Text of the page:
“So, they are now well in the fight, as well as Dongfeng. We know that the teams will all fight hard until the last day, and there will be opportunities for everyone.

“We will try to start well and push hard all the way as we know we can. We will have to be very attentive to changes in the wind direction at every headland and at every corner.

Juan Vila, MAPFRE navigator, says: “It will be tricky from the start into the early evening. You think the Solent has strong tides – until you come here! By tonight the northerly would already be in so that should help us to reach towards Ireland.

“Our strength is downwind, and in the North Sea we should have good southerlies turning into south westerlies as we get close to Gothenburg.’

Holding the lead  

On board Dongfeng, the overall race leader, Skipper Charles Caudrelier explains: ‘We are the best placed, and now we have to hold on. We should gain the extra point for fastest overall race time – but Mapfre has the tie-breaking In Port Series advantage, so we can’t afford to finish even.

“Speed-wise, downwind is very even. We are good in strong wind now, whereas last time our strength was just in light air. The record shows we are consistently the fastest boat, we have made mistakes but not on these upcoming two legs.

“We are not going to become conservative. We always sail well in the first week, we are going to win two legs. We have no choice!”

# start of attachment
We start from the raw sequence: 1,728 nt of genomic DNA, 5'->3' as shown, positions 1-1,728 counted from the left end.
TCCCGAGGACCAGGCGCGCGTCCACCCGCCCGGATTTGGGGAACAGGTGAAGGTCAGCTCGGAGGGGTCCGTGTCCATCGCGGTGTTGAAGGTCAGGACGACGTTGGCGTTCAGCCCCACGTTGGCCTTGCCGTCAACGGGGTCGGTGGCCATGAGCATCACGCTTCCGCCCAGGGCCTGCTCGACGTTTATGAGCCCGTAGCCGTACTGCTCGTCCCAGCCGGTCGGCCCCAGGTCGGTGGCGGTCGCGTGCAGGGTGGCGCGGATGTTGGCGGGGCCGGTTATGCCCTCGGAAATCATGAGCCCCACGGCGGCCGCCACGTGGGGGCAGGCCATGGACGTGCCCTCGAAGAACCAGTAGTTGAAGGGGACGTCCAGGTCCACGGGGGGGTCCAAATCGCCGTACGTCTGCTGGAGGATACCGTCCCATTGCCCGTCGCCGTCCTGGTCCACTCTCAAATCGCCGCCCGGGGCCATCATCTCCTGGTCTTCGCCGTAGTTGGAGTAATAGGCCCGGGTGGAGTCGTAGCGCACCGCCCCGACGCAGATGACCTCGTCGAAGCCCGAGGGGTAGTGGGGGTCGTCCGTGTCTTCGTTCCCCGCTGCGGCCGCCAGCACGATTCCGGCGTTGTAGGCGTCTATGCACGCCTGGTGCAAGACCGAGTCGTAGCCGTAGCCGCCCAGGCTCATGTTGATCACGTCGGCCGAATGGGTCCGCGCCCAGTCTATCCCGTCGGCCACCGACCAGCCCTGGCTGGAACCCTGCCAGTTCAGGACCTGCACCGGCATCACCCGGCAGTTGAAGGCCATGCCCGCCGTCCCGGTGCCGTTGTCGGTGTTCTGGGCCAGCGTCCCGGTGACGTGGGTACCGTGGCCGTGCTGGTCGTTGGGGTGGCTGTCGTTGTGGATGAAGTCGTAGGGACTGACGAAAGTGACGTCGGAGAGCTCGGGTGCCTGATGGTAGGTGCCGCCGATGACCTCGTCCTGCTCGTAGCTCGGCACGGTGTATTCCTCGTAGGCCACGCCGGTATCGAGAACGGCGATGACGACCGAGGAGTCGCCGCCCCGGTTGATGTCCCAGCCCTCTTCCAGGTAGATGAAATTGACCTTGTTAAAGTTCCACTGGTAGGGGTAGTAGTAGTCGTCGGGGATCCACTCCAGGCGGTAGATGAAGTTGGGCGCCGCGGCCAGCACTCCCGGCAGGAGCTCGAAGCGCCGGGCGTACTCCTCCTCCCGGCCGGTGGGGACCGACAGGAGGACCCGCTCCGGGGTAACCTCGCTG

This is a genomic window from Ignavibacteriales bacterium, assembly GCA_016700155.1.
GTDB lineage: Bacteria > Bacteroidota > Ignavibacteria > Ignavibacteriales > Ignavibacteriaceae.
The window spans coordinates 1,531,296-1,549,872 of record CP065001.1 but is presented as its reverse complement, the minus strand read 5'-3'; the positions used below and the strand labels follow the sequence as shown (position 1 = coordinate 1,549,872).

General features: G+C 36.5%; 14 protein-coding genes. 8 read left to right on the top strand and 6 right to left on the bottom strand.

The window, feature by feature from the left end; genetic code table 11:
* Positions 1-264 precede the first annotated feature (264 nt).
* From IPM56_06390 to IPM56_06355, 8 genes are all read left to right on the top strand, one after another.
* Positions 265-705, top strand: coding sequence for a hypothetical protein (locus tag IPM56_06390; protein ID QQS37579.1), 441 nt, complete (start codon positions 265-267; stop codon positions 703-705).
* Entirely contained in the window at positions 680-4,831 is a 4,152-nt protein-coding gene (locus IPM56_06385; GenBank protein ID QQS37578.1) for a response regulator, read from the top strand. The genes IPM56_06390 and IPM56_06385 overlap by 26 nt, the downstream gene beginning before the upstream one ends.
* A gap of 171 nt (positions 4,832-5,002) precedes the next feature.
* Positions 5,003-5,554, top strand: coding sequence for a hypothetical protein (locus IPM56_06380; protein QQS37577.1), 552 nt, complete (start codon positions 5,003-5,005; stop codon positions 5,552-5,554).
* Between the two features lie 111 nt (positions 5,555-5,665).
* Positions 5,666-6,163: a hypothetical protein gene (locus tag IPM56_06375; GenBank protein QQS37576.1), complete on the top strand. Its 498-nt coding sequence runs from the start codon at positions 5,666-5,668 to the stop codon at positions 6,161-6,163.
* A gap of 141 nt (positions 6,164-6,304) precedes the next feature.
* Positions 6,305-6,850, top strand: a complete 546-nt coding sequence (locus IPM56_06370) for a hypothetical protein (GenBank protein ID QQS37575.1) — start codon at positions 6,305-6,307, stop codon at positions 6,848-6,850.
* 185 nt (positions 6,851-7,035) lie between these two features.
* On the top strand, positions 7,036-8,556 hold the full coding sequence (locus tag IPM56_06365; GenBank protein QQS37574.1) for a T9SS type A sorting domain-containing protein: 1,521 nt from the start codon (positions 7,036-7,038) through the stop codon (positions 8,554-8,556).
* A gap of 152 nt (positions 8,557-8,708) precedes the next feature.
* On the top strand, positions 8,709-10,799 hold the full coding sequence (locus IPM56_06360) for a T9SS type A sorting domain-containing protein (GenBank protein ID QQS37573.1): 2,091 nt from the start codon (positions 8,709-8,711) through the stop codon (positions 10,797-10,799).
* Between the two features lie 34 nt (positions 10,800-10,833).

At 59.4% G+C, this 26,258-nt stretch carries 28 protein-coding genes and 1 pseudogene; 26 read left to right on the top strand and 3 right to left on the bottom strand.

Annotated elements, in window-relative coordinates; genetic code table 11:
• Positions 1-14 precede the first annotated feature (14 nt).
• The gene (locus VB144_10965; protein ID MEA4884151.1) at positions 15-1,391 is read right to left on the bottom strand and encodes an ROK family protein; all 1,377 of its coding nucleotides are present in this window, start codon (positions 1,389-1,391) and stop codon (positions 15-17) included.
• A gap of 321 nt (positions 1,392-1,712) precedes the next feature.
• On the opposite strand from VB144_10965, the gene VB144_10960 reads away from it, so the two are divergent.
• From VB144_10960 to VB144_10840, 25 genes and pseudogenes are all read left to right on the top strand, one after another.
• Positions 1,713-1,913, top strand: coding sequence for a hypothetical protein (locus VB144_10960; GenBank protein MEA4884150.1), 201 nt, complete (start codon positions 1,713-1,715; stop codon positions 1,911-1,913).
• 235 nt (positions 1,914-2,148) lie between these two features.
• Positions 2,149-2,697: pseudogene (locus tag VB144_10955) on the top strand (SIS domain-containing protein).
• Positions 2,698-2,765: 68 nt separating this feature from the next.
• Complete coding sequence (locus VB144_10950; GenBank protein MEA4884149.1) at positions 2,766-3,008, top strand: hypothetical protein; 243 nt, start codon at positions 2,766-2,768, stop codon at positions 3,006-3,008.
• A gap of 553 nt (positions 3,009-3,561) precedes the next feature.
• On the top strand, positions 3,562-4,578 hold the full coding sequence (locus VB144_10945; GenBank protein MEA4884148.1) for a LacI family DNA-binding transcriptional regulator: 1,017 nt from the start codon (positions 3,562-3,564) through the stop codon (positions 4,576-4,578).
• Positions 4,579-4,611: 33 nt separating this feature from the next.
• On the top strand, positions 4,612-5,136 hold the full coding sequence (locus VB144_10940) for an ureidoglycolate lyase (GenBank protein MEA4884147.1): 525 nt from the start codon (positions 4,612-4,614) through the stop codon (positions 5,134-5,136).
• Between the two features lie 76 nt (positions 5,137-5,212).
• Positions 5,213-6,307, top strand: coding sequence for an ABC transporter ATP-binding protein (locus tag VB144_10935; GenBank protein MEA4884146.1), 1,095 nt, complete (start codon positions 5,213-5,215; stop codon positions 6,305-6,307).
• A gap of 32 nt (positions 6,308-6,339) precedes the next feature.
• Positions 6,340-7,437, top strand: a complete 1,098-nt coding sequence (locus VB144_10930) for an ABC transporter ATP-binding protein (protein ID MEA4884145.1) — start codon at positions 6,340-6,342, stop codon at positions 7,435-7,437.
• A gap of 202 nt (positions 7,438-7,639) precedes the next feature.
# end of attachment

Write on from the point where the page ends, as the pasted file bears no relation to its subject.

Brave words indeed but said with a grin.

More to come

A fascinating scenario, a fantastic race, and the online tracking audiences will be massive.

Start day (Sunday) has been a beautifully sunny day in Cardiff, as was yesterday, with big crowds in the race village and for those who can’t get on the water, the stroll across the Cardiff Bay Barrage and the climb to Penarth Head lookout provided a beautiful vantage point to watch the Severn Estuary start for the start of Leg 10 – 1300 nautical miles to Gothenburg, Sweden. Watch this space…

Volvo Ocean Race Leaderboard after Leg 9
1. Dongfeng Race Team – 60 points
2. MAPFRE – 59 points
3. Team Brunel – 57 points
4. team AkzoNobel – 48 points
5. Vestas 11th Hour Racing – 36 points
6. SHK / Scallywag – 29 points
7. Turn the Tide on Plastic – 26 points

** Should there be a tie on the overall race leaderboard at the end of the offshore legs, the In-Port Race Series standings will be used to break the tie.